The US Food and Drug Administration (FDA) moved to recall the prescription painkillers Darvon and Darvocet along with generic drugs containing the same active ingredient, dextropropoxyphene. This recall took place after decades of complaints about the various dangerous side effects associated with Darvon and Darvocet. Dextropropoxyphene was approved by the FDA for post-surgical pain relief in 1957, and consumer advocacy groups like Public Citizen had been calling for a recall of Darvon and Darvocet since the late 1970s.
If you have been injured or lost a loved one because of taking Darvon or Darvocet, you may be able to bring a pharmaceutical injury lawsuit with the help of a product liability attorney at Kalfus & Nachman.
The Deadly History of Darvon and Darvocet
Over the five decades in which Darvon and Darvocet were used in the US, evidence was mounting that these defective prescription drugs had dangerous and even deadly side effects. Public Citizen warned the FDA as early as 1978 that dextropropoxyphene was highly addictive, caused a buildup of toxins in the heart, and even led to suicidal tendencies. Furthermore, more than 2,000 accidental deaths from heart rhythm abnormalities related to Darvon and Darvocet have been reported since 1981.
Britain’s Medicines and Healthcare Products Regulatory Agency (MHPRA) recognized the danger of Darvon and Darvocet and pulled them from the UK market in 2005. The US Food and Drug Administration, however, declined to take action on these dangerous drugs even after a renewed petition from Public Citizen in 2006, who then sued the FDA two years later for failing to act. After a 2009 advisory panel recommendation, the FDA finally recalled Darvon and Darvocet in November 2010. It is unknown how many patients died from the effects of Darvon and Darvocet while the FDA delayed action.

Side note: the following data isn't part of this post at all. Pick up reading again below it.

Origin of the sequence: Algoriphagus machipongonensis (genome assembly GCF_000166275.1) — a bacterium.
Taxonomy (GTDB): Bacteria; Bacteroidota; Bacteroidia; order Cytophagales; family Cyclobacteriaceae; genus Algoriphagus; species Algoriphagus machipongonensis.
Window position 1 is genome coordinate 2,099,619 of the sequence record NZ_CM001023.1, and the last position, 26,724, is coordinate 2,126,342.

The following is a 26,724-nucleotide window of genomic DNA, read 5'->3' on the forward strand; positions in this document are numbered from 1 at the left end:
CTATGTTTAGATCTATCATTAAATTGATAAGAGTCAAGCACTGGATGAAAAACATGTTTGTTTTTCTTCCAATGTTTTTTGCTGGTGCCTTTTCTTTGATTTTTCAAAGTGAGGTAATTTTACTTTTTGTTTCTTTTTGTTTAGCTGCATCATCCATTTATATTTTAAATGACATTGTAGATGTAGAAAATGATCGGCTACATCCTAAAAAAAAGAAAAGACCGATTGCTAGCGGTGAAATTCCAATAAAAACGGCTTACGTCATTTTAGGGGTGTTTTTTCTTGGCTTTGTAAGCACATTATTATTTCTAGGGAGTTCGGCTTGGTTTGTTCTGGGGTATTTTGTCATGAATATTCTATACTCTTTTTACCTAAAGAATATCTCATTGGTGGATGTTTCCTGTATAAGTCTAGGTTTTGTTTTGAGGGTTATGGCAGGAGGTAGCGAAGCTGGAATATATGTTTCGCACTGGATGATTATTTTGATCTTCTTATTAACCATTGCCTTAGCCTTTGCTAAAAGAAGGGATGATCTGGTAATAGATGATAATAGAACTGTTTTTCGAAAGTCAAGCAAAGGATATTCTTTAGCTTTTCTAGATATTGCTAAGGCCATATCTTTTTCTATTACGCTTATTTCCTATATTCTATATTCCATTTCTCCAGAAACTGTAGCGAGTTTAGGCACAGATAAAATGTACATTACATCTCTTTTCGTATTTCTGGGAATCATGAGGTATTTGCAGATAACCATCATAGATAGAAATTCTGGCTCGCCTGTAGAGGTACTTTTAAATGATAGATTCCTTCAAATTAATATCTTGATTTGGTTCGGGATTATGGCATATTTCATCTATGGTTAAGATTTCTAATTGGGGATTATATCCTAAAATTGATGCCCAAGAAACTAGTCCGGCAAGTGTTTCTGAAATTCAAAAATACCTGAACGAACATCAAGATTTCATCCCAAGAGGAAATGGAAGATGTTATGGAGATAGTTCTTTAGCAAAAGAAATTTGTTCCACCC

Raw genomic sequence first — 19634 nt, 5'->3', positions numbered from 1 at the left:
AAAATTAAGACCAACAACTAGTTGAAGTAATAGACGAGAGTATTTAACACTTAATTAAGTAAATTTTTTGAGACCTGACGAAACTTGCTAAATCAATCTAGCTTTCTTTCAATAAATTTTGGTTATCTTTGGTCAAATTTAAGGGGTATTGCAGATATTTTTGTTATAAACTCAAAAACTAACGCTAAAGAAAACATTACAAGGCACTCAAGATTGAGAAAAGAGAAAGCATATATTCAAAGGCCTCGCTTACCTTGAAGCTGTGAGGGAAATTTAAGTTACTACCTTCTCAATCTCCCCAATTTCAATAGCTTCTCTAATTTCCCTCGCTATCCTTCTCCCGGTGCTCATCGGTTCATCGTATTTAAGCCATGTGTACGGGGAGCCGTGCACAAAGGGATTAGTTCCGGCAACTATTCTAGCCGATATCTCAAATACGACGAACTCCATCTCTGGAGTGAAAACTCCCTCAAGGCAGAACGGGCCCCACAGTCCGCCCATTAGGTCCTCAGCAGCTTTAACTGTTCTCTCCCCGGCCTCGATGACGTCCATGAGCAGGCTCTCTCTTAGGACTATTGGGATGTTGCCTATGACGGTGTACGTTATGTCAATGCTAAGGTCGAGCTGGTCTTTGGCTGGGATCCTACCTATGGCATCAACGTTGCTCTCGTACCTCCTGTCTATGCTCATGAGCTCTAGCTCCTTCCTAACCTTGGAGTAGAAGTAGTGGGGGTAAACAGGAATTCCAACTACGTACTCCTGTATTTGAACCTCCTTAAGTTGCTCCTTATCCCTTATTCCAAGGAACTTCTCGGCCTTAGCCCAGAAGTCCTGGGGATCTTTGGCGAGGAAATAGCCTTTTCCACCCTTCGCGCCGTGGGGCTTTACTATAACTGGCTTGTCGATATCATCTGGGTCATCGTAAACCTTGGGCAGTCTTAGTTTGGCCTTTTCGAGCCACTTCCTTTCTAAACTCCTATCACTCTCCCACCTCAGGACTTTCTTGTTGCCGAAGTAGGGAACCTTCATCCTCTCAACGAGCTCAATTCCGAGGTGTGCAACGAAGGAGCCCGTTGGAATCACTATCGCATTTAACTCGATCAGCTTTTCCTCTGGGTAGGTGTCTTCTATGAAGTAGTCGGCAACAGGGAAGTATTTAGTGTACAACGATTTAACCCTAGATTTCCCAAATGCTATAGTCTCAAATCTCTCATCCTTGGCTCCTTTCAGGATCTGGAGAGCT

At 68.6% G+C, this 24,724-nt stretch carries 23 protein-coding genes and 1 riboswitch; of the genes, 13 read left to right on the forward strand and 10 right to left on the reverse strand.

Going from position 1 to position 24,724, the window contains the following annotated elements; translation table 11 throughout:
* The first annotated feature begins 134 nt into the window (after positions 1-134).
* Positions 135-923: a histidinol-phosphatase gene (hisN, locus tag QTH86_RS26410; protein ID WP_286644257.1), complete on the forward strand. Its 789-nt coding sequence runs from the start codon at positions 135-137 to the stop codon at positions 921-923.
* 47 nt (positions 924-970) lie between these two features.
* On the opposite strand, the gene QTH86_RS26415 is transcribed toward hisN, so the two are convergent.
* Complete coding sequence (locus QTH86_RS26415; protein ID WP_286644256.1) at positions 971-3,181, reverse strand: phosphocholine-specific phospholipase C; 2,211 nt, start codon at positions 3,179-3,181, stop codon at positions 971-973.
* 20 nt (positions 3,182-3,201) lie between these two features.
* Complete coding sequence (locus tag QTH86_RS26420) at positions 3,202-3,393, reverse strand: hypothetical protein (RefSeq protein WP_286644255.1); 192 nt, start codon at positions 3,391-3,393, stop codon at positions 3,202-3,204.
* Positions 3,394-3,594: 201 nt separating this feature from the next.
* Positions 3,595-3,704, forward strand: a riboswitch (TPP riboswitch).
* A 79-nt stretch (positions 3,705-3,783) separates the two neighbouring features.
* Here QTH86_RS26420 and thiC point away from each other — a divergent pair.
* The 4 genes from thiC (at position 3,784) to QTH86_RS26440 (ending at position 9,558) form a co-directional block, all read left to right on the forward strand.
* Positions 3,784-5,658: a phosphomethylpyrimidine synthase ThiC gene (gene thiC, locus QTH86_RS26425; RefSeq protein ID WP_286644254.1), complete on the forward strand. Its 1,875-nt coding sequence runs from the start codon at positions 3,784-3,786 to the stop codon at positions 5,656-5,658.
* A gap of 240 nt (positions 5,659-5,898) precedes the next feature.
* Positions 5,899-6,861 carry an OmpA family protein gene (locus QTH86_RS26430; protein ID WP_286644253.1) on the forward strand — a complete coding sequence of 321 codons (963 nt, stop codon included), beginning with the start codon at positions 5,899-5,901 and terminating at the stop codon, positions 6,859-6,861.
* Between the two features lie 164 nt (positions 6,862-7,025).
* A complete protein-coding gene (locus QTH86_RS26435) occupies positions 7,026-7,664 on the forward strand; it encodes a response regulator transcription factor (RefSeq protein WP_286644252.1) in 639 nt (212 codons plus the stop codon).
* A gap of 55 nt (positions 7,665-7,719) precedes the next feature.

Painkillers Darvon and Darvocet Pulled from US Markets
In November 2010, the FDA announced that Xanodyne Pharmaceuticals, the maker of Darvon and Darvocet, had voluntarily withdrawn these painkillers the from US markets. According to Dr. John Jenkins, director of the FDA's Office of New Drugs, Center for Drug Evaluation and Research, the administration "has recently completed new clinical trials that were designed to assess the impact on the electrical activity of the heart." The trial showed that propoxyphene can cause potentially serious or even deadly arrhythmias. "We concluded the pain benefits of propoxyphene no longer outweighed the heart risk and that propoxyphene should no longer be sold in the United States, " Jenkins said.
The FDA has also asked that generic versions of the drug be withdrawn. In 2009, approximately 10 million people in the US were taking propoxyphene.
Darvon and Darvocet Victims and Families – Take Legal Action Quickly!
If you or a family member who was taking a medicine containing dextropropoxyphene suffered a heart arrhythmia, overdose, or suicide attempt, you may have grounds for a lawsuit against the makers of Darvon and Darvocet, but you will need to act quickly. There is a legal deadline for filing pharmaceutical injury lawsuits and wrongful death lawsuits in Virginia and South Carolina, and missing that deadline could jeopardize your lawful compensation.
At Kalfus & Nachman, our pharmaceutical injury attorneys can help you get your product liability lawsuit or wrongful death claim filed on time and will fight to hold the makers of Darvon and Darvocet accountable. Our lawyers are experienced negotiators and litigators, ready to represent you in negotiating a settlement or argue your case in court.
Call (855) 880-8163 now to speak with an attorney. We help families in North Carolina and Virginia, including the communities of Norfolk, Hampton, Newport News, Portsmouth, Roanoke, and Virginia Beach.